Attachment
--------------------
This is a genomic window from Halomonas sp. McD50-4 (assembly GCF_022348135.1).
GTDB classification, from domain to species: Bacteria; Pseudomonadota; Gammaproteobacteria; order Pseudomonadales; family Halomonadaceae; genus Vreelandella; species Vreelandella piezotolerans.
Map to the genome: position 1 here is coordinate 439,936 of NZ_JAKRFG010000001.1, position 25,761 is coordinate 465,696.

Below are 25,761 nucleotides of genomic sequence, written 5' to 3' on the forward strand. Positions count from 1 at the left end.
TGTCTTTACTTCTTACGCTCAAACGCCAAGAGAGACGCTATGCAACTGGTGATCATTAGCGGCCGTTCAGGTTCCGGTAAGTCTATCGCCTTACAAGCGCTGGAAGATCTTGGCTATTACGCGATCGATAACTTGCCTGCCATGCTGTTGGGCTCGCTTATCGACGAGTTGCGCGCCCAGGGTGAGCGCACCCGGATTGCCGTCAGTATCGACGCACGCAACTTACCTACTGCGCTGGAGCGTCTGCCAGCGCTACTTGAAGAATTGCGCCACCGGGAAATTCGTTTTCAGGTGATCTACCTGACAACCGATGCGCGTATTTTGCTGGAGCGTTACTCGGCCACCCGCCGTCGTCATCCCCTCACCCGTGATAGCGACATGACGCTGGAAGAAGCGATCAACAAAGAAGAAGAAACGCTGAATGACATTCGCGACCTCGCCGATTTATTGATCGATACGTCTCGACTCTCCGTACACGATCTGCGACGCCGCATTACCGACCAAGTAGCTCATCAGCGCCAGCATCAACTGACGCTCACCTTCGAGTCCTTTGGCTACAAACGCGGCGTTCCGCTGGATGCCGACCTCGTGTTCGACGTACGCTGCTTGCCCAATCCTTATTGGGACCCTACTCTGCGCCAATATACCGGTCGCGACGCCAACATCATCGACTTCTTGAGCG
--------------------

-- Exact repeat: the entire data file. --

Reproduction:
This is a genomic window from Halomonas sp. McD50-4 (assembly GCF_022348135.1).
GTDB classification, from domain to species: Bacteria; Pseudomonadota; Gammaproteobacteria; order Pseudomonadales; family Halomonadaceae; genus Vreelandella; species Vreelandella piezotolerans.
Map to the genome: position 1 here is coordinate 439,936 of NZ_JAKRFG010000001.1, position 25,761 is coordinate 465,696.

Below are 25,761 nucleotides of genomic sequence, written 5' to 3' on the forward strand. Positions count from 1 at the left end.
TGTCTTTACTTCTTACGCTCAAACGCCAAGAGAGACGCTATGCAACTGGTGATCATTAGCGGCCGTTCAGGTTCCGGTAAGTCTATCGCCTTACAAGCGCTGGAAGATCTTGGCTATTACGCGATCGATAACTTGCCTGCCATGCTGTTGGGCTCGCTTATCGACGAGTTGCGCGCCCAGGGTGAGCGCACCCGGATTGCCGTCAGTATCGACGCACGCAACTTACCTACTGCGCTGGAGCGTCTGCCAGCGCTACTTGAAGAATTGCGCCACCGGGAAATTCGTTTTCAGGTGATCTACCTGACAACCGATGCGCGTATTTTGCTGGAGCGTTACTCGGCCACCCGCCGTCGTCATCCCCTCACCCGTGATAGCGACATGACGCTGGAAGAAGCGATCAACAAAGAAGAAGAAACGCTGAATGACATTCGCGACCTCGCCGATTTATTGATCGATACGTCTCGACTCTCCGTACACGATCTGCGACGCCGCATTACCGACCAAGTAGCTCATCAGCGCCAGCATCAACTGACGCTCACCTTCGAGTCCTTTGGCTACAAACGCGGCGTTCCGCTGGATGCCGACCTCGTGTTCGACGTACGCTGCTTGCCCAATCCTTATTGGGACCCTACTCTGCGCCAATATACCGGTCGCGACGCCAACATCATCGACTTCTTGAGCG